William S. Hart Union High School District governing board member Joe Messina addressed the elephant in the room right away at Wednesday’s regular meeting held in the Hart High School auditorium.
Before hearing from Wendy Wiles, an attorney with Atkinson, Anderson, Loya, Ruud & Romo, on what other districts have included in their parental notification policies and before any public comments were made on the topic, Messina, who represents Trustee Area No. 5, said that he wanted to hear from the community.
“I do appreciate you making the trip out here,” Messina said. “I also want to thank the many, many, many phone calls, emails, invitations to meet and hear from people on all sides of this issue, to discuss the issue with parents and students and others.”
Messina asked for community input, and he got it.
The governing board extended the public comment session on the topic to a maximum of three hours, of which almost every minute was used. During that session, there was a clear divide between those who were in favor of a potential policy and those who were against one, with charged reactions from both sides and a majority of the speakers calling for no further action to be taken on the issue.
Why people are against the policy
Multiple students walked to the front of the auditorium, some speaking for themselves and some for those who either weren’t able to attend or were afraid to speak publicly. Some spoke with fiery passion and some broke down in tears as they relayed their personal stories.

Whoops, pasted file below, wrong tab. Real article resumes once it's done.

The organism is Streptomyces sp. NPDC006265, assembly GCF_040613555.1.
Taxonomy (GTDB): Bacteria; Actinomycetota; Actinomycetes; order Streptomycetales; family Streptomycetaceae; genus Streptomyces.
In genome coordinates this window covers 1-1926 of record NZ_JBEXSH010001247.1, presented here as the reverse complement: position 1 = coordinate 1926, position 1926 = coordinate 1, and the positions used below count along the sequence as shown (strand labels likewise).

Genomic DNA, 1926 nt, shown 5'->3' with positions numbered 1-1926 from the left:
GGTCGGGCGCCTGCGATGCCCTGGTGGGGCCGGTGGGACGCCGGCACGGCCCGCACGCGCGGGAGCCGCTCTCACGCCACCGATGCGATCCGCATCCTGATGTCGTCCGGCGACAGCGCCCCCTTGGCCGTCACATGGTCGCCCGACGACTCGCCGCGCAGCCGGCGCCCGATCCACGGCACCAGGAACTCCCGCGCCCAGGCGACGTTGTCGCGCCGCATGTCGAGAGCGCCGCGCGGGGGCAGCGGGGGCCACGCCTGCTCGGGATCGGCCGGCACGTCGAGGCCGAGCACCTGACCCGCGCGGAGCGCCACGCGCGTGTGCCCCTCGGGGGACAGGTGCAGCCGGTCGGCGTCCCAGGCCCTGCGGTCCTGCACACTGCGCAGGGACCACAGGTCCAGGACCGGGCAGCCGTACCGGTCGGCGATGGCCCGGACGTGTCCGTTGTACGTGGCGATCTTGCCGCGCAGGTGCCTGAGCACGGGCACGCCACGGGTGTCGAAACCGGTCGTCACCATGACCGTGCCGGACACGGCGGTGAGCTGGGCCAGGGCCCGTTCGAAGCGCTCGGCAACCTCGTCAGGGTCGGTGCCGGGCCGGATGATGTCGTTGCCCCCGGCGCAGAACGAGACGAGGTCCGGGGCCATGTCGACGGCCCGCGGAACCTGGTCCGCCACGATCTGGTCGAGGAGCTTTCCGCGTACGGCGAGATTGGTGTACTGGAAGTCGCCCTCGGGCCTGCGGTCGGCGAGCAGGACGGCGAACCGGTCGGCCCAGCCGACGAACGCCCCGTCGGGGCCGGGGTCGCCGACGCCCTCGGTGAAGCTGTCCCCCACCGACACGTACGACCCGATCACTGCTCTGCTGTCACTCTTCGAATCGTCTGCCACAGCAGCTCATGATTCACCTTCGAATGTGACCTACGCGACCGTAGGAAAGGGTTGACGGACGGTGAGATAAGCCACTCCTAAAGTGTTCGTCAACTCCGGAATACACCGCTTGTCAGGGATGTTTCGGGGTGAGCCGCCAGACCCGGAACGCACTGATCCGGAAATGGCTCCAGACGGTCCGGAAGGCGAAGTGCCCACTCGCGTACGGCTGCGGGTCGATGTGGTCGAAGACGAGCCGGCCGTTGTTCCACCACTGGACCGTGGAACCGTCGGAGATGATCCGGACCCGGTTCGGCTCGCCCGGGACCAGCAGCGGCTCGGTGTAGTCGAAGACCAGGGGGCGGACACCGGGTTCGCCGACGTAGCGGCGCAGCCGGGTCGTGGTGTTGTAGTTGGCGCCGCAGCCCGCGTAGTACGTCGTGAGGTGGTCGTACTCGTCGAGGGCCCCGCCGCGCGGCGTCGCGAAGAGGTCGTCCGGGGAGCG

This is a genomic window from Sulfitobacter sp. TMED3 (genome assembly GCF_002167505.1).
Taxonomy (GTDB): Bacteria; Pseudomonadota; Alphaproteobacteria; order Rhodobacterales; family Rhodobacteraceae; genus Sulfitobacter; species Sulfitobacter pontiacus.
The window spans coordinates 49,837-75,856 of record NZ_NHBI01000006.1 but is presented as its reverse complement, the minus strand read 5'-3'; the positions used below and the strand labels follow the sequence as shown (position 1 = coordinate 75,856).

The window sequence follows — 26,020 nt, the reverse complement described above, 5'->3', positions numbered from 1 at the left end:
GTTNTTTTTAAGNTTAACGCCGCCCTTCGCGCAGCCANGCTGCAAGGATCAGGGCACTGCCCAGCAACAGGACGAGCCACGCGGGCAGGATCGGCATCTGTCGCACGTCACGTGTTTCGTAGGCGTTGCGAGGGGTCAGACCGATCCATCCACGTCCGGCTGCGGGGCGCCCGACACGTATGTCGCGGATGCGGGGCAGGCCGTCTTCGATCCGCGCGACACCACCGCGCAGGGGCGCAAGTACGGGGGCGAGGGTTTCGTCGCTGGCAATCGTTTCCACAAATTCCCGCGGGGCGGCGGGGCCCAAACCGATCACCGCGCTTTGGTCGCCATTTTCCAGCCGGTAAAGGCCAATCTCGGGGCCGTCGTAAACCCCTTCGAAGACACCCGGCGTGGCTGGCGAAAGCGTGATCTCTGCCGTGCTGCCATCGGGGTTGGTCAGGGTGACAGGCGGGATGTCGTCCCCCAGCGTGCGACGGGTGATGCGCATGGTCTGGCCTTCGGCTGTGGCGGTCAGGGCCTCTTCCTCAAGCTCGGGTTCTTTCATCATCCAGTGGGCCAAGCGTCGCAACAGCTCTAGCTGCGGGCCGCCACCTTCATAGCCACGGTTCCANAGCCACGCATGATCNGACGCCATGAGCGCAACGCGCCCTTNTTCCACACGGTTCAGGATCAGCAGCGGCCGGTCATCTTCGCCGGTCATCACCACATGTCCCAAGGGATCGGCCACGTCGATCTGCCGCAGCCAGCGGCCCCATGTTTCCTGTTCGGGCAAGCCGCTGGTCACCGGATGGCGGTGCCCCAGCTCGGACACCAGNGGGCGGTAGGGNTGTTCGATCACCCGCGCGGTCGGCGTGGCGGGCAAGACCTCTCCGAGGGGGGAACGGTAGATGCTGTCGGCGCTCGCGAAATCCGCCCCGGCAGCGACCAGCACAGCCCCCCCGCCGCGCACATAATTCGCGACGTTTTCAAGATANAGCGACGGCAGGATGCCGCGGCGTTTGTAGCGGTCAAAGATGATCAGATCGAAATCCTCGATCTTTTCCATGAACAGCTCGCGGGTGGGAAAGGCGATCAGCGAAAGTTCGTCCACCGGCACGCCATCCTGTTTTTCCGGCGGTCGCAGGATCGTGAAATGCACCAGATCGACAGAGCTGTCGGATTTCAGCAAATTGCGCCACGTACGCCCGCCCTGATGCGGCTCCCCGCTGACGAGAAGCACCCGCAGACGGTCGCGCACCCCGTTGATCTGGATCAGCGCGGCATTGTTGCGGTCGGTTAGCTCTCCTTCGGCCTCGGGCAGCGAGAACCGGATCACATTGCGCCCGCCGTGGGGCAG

The main issue that the speakers said they had was that those students who were not yet ready to come out as LGBTQ in public, or to their parents, could suddenly be forced to do so.
A high school senior in the district, who declined to provide a name, said that she came out as queer in sixth grade. When other parents found out through their children, she said, her mom confronted her about being queer.
“I remember when she came into my bedroom to ask if I was bi,” the student said. “Eleven-year-old me denied it, terrified of how she’d react. I knew she was supportive, but there is an inherent fear in coming out because one can never be sure.”